FOCUS: Asian Americans discuss how generational expectations impact their wellbeing

The Bay Area is home to a vibrant and diverse Asian American community, which is reflected in SCHS’s staff and student population. Many Asian American members of the SCHS community have had the unique experience of being in an academic environment while navigating their own mental health.

When English teacher Maichen Liu-Grossman and her family moved from Davis, California to Canada, she recalled being placed in English Language Development classes because she came from a bilingual household, despite her ability to fluently speak English. Being an educator, Liu-Grossman hopes to create inclusive environments for all students, regardless of their backgrounds.

“Being alienated by the school system in many ways and the assumptions about my language is something I always carried with me,” Liu-Grossman said. “Now as a teacher, I want to make the classroom, especially the English classroom, a place where students can feel comfortable. I want them to be able to explore ideas and develop their voices as writers.”

Many Asian American high schoolers today struggle with meeting their family’s expectations when it comes to careers. Liu-Grossman’s decision to pursue English was initially met with disapproval from her parents.

“When I applied to college, my dad was like, ‘So you’re gonna do biochemistry?’ because he was a biochemistry major. When I said, ‘No, I think I’m gonna do English,’ he was like, ‘What? You won’t be able to get a job,’” Liu-Grossman said.

Similarly, science teacher Saheed Mohamed originally pursued a career in the medical field, primarily due to his parents’ expectations. By his third year of college, he began to volunteer in emergency rooms and discovered the reality of the career was different from what he imagined.

“It’s not all action like you see in the shows,” Mohamed said. “For various reasons, I realized that career wasn’t for me. I didn’t want to become a doctor because I couldn’t see myself in that life.”

Looking back at her younger self, Liu-Grossman sees her students undergoing similar struggles she did when she grew up, and she does not want her students to feel discouraged the way she did.

“It was tough,” Liu-Grossman said. “When they are telling you, ‘You are going down the wrong path,’ it takes some of the joy out of what you want to do.”

Many expectations and goals stem from generational trauma and cycles. Senior Arwen Hirsch urged people to break the cycle and do what makes them happy.

“A lot of it is generational,” Hirsch said. “If we learn now, we don’t have to be the Asian parents that carry that cycle to our kids.”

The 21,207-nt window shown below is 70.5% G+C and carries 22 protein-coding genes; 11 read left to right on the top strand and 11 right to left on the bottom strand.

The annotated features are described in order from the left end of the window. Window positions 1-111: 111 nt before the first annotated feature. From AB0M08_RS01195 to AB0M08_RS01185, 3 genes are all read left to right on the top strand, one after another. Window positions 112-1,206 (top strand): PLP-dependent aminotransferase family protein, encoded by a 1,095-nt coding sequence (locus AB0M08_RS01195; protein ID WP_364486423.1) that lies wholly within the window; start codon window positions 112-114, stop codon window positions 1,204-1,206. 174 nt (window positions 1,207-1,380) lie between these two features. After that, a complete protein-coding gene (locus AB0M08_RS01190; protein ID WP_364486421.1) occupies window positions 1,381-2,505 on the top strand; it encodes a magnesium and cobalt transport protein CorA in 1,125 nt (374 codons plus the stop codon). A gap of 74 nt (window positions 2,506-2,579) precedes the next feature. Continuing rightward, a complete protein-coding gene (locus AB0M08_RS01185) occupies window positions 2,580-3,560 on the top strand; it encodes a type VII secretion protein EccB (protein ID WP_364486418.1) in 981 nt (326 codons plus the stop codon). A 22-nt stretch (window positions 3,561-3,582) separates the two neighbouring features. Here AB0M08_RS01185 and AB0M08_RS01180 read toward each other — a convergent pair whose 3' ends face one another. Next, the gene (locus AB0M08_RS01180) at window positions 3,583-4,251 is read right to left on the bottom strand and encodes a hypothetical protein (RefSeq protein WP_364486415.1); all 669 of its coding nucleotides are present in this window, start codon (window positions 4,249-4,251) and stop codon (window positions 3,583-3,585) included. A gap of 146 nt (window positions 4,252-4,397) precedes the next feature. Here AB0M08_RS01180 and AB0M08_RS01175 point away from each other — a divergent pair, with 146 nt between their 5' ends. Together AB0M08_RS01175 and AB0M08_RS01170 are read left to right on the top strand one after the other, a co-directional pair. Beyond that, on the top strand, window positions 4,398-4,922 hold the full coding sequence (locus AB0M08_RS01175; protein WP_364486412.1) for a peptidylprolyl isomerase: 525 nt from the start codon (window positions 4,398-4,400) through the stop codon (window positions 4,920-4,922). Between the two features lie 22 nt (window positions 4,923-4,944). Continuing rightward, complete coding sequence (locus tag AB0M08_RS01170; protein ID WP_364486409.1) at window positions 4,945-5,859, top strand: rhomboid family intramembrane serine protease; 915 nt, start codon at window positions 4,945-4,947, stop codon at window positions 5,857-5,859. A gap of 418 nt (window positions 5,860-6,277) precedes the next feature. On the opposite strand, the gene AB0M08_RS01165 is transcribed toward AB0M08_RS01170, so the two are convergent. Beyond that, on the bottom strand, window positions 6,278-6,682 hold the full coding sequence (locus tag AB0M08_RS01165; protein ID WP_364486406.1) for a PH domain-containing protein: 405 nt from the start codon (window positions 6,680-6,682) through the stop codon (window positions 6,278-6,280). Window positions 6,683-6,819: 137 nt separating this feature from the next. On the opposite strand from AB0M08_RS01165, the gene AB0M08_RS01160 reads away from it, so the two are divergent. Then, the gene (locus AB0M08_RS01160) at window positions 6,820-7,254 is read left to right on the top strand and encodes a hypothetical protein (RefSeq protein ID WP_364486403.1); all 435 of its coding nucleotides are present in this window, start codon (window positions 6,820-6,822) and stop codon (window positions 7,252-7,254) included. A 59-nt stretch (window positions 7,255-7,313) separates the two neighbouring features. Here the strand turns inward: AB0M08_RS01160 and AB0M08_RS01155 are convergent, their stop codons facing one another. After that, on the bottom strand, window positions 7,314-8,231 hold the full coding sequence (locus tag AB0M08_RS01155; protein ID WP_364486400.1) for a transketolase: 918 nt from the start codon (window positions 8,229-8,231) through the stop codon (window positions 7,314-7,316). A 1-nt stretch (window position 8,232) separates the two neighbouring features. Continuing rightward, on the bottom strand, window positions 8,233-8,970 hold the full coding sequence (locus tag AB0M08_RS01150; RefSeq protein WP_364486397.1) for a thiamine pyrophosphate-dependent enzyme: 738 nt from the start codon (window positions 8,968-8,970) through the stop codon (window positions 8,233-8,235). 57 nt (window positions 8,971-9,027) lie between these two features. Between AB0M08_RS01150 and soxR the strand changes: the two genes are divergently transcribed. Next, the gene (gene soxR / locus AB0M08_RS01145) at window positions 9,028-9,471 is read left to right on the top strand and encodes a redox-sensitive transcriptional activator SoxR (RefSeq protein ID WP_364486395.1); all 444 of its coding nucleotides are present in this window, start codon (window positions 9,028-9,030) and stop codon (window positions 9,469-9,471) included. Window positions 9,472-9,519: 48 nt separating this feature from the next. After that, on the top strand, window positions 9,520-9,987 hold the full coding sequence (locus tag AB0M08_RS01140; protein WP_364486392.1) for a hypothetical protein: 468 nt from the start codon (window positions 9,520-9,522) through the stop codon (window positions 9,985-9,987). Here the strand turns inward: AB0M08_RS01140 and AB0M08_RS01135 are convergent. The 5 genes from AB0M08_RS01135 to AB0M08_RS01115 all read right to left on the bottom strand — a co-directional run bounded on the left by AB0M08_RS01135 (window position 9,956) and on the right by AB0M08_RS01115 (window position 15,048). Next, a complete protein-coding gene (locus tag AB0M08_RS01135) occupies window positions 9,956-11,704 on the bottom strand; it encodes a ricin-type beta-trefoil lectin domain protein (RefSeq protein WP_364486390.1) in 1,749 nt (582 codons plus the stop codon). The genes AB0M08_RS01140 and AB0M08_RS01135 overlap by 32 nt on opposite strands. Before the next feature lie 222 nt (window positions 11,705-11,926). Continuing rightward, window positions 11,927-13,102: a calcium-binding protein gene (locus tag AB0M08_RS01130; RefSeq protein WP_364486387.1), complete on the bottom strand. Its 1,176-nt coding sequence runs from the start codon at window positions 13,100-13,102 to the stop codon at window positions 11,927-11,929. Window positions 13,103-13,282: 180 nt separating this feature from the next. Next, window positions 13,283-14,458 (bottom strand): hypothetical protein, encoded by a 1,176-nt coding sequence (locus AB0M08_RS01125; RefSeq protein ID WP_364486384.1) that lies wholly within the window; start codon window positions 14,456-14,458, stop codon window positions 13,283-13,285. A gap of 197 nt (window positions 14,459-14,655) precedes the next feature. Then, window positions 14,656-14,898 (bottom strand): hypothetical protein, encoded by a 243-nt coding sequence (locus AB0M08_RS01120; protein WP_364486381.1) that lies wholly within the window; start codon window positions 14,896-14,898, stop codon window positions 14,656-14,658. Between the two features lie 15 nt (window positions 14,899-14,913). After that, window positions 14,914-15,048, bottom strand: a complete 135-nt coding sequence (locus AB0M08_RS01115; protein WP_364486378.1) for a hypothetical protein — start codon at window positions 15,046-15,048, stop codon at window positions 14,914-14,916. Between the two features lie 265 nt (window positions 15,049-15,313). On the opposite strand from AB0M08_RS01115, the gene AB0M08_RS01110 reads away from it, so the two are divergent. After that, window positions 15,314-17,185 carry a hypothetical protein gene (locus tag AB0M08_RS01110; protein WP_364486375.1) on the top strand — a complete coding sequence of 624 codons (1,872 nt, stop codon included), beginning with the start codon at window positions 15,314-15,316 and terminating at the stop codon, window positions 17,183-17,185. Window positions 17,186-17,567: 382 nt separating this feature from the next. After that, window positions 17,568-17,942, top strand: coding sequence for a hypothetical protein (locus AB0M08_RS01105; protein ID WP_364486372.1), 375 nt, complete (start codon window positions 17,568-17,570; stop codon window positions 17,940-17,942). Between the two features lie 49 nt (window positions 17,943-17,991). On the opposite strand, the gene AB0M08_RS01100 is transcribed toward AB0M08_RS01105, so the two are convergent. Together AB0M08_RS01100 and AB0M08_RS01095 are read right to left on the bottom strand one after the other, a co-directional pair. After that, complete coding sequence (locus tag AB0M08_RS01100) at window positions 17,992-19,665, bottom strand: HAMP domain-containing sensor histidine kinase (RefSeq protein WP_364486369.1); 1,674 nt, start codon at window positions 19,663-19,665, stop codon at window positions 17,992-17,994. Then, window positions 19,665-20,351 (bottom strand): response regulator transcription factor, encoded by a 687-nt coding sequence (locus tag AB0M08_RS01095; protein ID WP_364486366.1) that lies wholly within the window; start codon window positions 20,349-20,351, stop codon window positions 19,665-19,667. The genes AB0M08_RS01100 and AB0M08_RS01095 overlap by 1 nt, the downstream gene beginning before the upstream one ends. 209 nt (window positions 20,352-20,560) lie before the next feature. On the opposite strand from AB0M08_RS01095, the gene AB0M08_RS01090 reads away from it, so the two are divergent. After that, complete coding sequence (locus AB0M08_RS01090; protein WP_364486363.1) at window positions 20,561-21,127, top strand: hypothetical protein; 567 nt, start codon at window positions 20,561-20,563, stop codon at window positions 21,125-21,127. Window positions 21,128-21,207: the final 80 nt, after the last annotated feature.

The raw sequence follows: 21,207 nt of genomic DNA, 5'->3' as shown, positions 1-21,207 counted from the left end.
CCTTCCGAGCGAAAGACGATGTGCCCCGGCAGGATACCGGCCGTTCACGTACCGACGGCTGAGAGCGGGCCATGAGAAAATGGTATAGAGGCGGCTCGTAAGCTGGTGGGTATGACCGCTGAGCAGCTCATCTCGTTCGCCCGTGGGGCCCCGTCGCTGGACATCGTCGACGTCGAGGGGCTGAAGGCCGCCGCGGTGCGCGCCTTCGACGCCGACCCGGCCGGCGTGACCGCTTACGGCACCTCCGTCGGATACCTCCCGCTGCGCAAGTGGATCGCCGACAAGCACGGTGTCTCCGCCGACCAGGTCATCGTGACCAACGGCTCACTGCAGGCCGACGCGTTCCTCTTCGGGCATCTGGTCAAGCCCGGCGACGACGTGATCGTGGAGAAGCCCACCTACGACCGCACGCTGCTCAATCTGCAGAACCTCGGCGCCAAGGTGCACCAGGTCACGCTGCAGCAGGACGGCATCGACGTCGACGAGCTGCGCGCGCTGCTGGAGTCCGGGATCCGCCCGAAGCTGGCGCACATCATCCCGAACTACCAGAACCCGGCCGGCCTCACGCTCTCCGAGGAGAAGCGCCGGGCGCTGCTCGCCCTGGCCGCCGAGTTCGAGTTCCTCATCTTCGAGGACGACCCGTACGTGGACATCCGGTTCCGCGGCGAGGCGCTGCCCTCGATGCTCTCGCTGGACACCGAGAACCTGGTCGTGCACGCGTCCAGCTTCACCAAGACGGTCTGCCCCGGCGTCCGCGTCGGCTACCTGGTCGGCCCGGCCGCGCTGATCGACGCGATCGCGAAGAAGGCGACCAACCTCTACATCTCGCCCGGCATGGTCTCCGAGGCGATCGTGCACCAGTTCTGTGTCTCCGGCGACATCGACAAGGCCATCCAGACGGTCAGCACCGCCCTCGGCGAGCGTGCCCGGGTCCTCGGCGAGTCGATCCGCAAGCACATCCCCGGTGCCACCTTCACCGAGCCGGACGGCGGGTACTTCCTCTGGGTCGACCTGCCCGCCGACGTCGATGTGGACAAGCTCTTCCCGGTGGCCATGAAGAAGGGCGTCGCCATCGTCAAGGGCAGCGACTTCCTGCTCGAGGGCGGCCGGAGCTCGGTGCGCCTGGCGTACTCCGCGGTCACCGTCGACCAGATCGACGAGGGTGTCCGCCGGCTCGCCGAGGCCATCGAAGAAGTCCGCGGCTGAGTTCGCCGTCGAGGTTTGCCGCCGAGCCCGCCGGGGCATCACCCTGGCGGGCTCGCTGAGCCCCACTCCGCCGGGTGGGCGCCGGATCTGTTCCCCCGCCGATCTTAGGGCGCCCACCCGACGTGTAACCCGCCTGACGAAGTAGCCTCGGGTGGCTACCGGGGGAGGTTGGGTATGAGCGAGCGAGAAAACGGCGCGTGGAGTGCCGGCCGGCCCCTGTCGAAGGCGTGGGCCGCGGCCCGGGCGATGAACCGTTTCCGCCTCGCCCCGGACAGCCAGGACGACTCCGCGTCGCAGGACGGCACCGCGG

For Hirsch, her mother was the one to break the generational cycle, inspiring Hirsch to become more comfortable around talking about mental health.

“Growing up, my mom didn’t see a lot of conversation around mental health, so she got into the psychology field herself,” Hirsch said. “I am glad my mom went into the field and made an effort to do that, which helped me get even more exposure to mental health.”

Hirsch’s mother’s career in psychology also inspired Hirsch to get involved with Bring Change to Mind Peer Helpers, serving as co-president for her senior year. Through BC2M, Hirsch hopes to create more open conversations among students when it comes to mental health.

“Starting from a young age, we need to normalize conversations on these issues so people can know that there are resources like Peer Helpers where students can help students,” Hirsch said.

As a parent himself, Mohamed strives to be as present as possible for his son, whether it be supporting his passions, or watching his sports games.

“It’s a generational thing. Everyone wants what they couldn’t have,” Mohamed said. “I played sports, and my parents couldn’t go to my games. Now, I’m able to go to every single one of my son’s basketball games, lacrosse games, whatever games he’s playing.”

Liu-Grossman’s daughter was a 2018 SCHS graduate. She recalled situations where she was careful not to pressure her daughter the way her own parents did to her.

“I put a lot of pressure on her to take on certain courses, but I had to catch myself a lot of the time because I didn’t want to become my own parents as I wanted to let her do what she wanted to do,” Liu Grossman said.

According to Mohamed, the most important thing high schoolers have right now is time. He urged students to advocate for themselves right now, rather than letting expectations build up even more as they grow older.

“I think it’s more important to be happy than to have money,” Mohamed said. “If you have to argue with your parents to do something you’re passionate about, then do what you’re passionate about. Your parents may not like it, but if it’s gonna happen eventually, it might as well happen now than when you are 30 or 40 years old.”